Revisiting your vision and mission

“The pace of change has never been this fast, yet it will never be this slow again,” said the Prime Minister of Canada Justin Trudeau during the World Economic Forum gathering. We have never seen a world as volatile, uncertain, complex, and ambiguous as it is now. Technology is progressing at break-neck speeds, giving rise to new competitors that grow exponentially. Consumer preferences are changing fast due to the entry of the younger generations who voraciously purchase online, forcing many traditional retailers to close shop.

If we examine companies which are losing out in the market, their vision and mission are not aligned to the entirely new environment where they operate. Hence, there’s a need to revisit your organization’s vision and mission, and revise or tweak it as often as possible to make sure it’s attuned to what’s happening in the environment.

Vision and mission serves as the anchor of your organization, from which your objectives, strategies, and execution are all aligned to provide value to customers and the organization’s shareholders. A well-crafted vision and mission drives loyalty across the organization, fosters customer engagements, and guides in the decision making and judgement of business leaders.

In our consulting work when revisiting a company’s vision and mission, I cite the example of Microsoft, a classical firm that lost out on several opportunities in the market due to its “old” VMV.

In 1980, when Bill Gates was at the helm of Microsoft, he had a clear vision: “A computer on every desk and in every home.” This had proven to be a powerful vision which resonated across the organization. Microsoft became a software juggernaut for the next couple of decades, with its operating system and productivity tools running in practically all computers in the world.

In 2000, Bill Gates stepped down and appointed his long-time right-hand man, Steve Ballmer as the new CEO. In a Microsoft conference then, Ballmer upheld the vision/mission of Gates, saying “We’re gonna put a computer on every desk in every home,” and described it as a “compelling vision.”

But the world has changed in early years of 2000. The internet started to flourish globally. Mobile phones led by Nokia was becoming ubiquitous, and computers are becoming smaller and smaller. We saw the growth of new tech players like Google with its Android operating system and device and mobile firms like Samsung, LG, and Apple.

Google had a compelling vision: “to organize the world’s information and make it universally accessible and useful,” while Apple’s mission under Steve Jobs was “to make a contribution to the world by making tools for the mind that advance humankind.” Both were compelling with no mention of a product or specific device.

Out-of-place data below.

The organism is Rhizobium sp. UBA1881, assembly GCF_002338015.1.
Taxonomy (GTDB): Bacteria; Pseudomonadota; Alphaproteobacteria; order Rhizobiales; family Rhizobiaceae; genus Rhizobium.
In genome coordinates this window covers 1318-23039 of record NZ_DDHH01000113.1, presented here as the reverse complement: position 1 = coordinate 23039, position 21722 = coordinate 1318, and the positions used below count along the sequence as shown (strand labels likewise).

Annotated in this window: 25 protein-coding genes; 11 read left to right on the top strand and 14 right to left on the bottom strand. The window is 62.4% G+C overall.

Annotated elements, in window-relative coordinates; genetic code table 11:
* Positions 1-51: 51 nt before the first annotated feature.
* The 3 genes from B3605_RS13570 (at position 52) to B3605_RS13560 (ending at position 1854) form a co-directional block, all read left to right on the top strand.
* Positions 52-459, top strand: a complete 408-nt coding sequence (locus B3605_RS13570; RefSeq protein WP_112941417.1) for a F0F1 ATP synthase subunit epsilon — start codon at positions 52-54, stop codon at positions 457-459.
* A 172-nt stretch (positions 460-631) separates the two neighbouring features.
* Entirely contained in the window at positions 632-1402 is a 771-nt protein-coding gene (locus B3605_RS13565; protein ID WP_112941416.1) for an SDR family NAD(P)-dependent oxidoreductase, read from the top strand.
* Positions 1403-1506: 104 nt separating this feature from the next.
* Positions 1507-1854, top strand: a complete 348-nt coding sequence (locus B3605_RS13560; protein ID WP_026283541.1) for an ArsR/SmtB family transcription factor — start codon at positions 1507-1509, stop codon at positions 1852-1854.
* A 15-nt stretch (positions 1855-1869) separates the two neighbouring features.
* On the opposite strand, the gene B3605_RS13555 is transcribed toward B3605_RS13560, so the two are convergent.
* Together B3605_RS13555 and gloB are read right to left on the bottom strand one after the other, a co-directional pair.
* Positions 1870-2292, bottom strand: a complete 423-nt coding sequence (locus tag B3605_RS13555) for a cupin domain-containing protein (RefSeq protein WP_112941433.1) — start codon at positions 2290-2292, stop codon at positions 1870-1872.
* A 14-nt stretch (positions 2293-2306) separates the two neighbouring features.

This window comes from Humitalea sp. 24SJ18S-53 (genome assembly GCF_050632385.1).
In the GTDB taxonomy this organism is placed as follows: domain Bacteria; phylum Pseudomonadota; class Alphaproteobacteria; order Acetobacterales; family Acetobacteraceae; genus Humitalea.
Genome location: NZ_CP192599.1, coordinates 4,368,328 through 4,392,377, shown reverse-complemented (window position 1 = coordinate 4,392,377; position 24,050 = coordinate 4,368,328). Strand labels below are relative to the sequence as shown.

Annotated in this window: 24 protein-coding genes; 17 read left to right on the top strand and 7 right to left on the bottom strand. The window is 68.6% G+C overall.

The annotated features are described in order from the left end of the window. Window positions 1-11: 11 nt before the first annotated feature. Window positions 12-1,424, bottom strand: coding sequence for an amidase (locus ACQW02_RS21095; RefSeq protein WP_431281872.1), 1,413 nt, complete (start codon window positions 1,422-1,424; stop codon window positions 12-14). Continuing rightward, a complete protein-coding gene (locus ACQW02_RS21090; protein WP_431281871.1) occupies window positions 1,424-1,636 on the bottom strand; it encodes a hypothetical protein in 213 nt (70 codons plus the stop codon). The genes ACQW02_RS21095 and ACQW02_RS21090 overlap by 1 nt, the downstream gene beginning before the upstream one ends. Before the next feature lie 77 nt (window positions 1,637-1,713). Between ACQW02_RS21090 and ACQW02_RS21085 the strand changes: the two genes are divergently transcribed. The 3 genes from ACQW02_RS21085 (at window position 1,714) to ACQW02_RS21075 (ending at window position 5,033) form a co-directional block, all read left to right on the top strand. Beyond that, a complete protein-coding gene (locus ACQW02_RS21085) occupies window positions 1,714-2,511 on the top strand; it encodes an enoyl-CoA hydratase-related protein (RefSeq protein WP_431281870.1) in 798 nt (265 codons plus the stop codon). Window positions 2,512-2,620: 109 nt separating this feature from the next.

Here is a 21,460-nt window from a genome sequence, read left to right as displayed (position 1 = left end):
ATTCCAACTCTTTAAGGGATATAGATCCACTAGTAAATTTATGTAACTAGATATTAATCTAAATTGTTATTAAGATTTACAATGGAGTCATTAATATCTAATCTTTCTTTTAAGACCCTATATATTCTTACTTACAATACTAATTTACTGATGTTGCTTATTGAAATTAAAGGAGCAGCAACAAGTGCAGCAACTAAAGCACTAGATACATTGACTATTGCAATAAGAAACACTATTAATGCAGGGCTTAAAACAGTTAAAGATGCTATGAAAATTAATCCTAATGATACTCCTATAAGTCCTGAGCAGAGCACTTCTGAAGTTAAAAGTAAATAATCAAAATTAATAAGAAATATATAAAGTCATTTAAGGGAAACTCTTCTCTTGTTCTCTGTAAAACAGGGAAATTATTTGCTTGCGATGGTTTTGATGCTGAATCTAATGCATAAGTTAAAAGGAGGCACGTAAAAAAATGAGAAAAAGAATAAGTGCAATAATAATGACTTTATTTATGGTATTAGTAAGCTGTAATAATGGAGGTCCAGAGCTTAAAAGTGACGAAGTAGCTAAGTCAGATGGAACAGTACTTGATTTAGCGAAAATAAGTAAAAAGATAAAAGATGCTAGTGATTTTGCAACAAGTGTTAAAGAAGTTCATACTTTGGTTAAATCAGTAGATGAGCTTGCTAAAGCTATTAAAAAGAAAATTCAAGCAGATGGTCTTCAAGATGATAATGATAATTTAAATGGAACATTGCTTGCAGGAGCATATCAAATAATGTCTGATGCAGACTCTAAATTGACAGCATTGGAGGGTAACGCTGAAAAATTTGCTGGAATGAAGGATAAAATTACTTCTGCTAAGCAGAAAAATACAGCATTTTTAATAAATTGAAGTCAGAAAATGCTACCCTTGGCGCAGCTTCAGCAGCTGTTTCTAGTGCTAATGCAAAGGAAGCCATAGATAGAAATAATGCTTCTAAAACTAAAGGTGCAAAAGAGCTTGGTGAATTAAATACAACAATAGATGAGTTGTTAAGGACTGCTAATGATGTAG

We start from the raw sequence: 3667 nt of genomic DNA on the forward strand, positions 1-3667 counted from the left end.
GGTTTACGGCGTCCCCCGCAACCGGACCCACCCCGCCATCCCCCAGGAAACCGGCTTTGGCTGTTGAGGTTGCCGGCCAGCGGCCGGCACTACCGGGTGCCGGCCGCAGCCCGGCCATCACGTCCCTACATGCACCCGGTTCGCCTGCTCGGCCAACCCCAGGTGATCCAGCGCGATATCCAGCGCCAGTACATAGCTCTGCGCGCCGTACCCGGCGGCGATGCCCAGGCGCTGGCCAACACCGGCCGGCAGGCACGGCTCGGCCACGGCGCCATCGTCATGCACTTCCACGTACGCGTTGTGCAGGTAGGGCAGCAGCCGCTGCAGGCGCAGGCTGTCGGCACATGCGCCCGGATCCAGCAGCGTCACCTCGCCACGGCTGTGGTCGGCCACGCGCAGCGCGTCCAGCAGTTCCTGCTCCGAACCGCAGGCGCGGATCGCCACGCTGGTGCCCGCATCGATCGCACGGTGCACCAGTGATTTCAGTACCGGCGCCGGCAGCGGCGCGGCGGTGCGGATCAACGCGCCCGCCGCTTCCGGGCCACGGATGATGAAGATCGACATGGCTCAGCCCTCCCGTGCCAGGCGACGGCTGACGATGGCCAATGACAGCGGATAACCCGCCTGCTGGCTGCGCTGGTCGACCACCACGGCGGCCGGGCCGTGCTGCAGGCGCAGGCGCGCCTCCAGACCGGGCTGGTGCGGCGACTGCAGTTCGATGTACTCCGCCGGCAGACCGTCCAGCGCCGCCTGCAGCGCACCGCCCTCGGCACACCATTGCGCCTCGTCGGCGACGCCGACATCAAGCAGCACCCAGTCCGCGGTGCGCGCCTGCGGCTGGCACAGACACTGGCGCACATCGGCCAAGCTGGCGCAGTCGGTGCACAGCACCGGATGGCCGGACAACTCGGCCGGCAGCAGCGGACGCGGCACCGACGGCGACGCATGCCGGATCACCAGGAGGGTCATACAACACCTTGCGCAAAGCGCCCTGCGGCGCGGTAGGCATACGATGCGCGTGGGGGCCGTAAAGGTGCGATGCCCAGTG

When Jobs launched the iPhone in 2007, Ballmer was quoted in an interview that it has “no chance” of gaining significant market share. But iPhone was an instant hit, making Ballmer eat his words.

In an interesting turn of event, Microsoft launched Windows 8 Phone in 2010, which received lukewarm reviews due to its clunky features. During this time, Microsoft’s browser was also losing out to Google’s chrome, until its eventual demise.

In the fourth quarter of 2012, Microsoft posted a net loss of $492 million despite record revenue. Its misses in the past was starting to weigh in.

That’s why in 2013, Ballmer changed Microsoft’s mission: “No more computer on every desk.” The new vision/mission was “to create a family of devices and services for individuals and businesses that empower people around the globe at home, at work and on the go, for the activities they value most.”

Interestingly, Ballmer was still fixated with the device as the media, in a time when cloud computing was at its nascent stage. New companies “born in the cloud” emerged like, and Amazon Web Services (AWS). AWS had a compelling vision/mission: “to enable developers and businesses to use web services to easily build and be paid for sophisticated, scalable applications.”

But in the same year, Microsoft acquired ailing Nokia’s smartphone business for a whopping $7 billion. It was almost predictably the biggest mistake Ballmer had made. In just two years, Microsoft wrote off $7.6 billion, and Ballmer admitted that the Nokia acquisition was a failure.

Ballmer announced his retirement in 2013. Under his helm, Microsoft significantly lost its share value from 2000 to 2013.

In 2014, Microsoft installed Sataya Nadella as its new CEO. Nadella, a veteran in Microsoft, said that the original mission of Bill Gates “always bothered me.” During this time, new tech competitors are leading the pack — Facebook, Google, Apple, among others.

That’s why in 2015, Nadella laid out the new mission and vision of Microsoft. Its new mission: “to empower every person and every organization on the planet to achieve more.” Its new vision: “to help people and businesses throughout the world realize their full potential.”

In 2015, the new headline was “Microsoft got its groove back.” In 2019, Microsoft breached the $1-trillion market capitalization, as earnings beat expectation.

It truly pay to revisit your vision and mission.


Reynaldo C. Lugtu, Jr. is President & CEO of Hungry Workhorse Consulting, a digital and culture transformation firm. He is the Chairman of the Information and Communications Technology Committee of the Financial Executives Institute of the Philippines. He teaches strategic management in the MBA Program of De La Salle University. The author may be emailed at